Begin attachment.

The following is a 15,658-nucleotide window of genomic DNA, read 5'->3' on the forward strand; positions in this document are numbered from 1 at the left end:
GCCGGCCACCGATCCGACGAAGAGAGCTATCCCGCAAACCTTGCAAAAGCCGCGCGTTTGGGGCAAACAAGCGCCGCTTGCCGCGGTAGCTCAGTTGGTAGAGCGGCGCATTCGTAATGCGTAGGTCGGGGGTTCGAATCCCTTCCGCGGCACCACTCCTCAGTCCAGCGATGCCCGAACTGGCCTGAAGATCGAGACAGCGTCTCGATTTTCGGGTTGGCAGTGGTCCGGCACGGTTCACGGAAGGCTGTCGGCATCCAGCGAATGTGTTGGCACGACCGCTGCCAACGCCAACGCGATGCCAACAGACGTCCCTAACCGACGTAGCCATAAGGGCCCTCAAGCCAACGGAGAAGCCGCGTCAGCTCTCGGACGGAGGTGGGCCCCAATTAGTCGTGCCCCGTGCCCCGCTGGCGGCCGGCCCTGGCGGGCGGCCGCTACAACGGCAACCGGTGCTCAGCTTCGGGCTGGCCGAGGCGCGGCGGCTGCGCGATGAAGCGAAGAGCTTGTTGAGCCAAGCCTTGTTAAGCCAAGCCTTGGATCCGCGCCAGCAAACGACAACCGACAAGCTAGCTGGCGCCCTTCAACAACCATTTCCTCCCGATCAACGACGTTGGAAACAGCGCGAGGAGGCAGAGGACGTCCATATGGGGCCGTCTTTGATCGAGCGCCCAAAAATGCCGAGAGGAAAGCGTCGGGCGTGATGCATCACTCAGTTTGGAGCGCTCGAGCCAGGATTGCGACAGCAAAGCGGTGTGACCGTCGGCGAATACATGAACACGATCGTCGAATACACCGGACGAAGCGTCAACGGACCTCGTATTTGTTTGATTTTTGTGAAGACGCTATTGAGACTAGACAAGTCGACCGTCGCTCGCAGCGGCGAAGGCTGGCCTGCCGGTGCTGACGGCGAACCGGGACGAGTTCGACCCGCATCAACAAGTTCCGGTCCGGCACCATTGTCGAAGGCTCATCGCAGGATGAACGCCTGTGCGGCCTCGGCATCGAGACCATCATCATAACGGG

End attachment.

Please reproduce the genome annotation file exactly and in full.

The following is a 15,658-nucleotide window of genomic DNA, read 5'->3' on the forward strand; positions in this document are numbered from 1 at the left end:
GCCGGCCACCGATCCGACGAAGAGAGCTATCCCGCAAACCTTGCAAAAGCCGCGCGTTTGGGGCAAACAAGCGCCGCTTGCCGCGGTAGCTCAGTTGGTAGAGCGGCGCATTCGTAATGCGTAGGTCGGGGGTTCGAATCCCTTCCGCGGCACCACTCCTCAGTCCAGCGATGCCCGAACTGGCCTGAAGATCGAGACAGCGTCTCGATTTTCGGGTTGGCAGTGGTCCGGCACGGTTCACGGAAGGCTGTCGGCATCCAGCGAATGTGTTGGCACGACCGCTGCCAACGCCAACGCGATGCCAACAGACGTCCCTAACCGACGTAGCCATAAGGGCCCTCAAGCCAACGGAGAAGCCGCGTCAGCTCTCGGACGGAGGTGGGCCCCAATTAGTCGTGCCCCGTGCCCCGCTGGCGGCCGGCCCTGGCGGGCGGCCGCTACAACGGCAACCGGTGCTCAGCTTCGGGCTGGCCGAGGCGCGGCGGCTGCGCGATGAAGCGAAGAGCTTGTTGAGCCAAGCCTTGTTAAGCCAAGCCTTGGATCCGCGCCAGCAAACGACAACCGACAAGCTAGCTGGCGCCCTTCAACAACCATTTCCTCCCGATCAACGACGTTGGAAACAGCGCGAGGAGGCAGAGGACGTCCATATGGGGCCGTCTTTGATCGAGCGCCCAAAAATGCCGAGAGGAAAGCGTCGGGCGTGATGCATCACTCAGTTTGGAGCGCTCGAGCCAGGATTGCGACAGCAAAGCGGTGTGACCGTCGGCGAATACATGAACACGATCGTCGAATACACCGGACGAAGCGTCAACGGACCTCGTATTTGTTTGATTTTTGTGAAGACGCTATTGAGACTAGACAAGTCGACCGTCGCTCGCAGCGGCGAAGGCTGGCCTGCCGGTGCTGACGGCGAACCGGGACGAGTTCGACCCGCATCAACAAGTTCCGGTCCGGCACCATTGTCGAAGGCTCATCGCAGGATGAACGCCTGTGCGGCCTCGGCATCGAGACCATCATCATAACGGG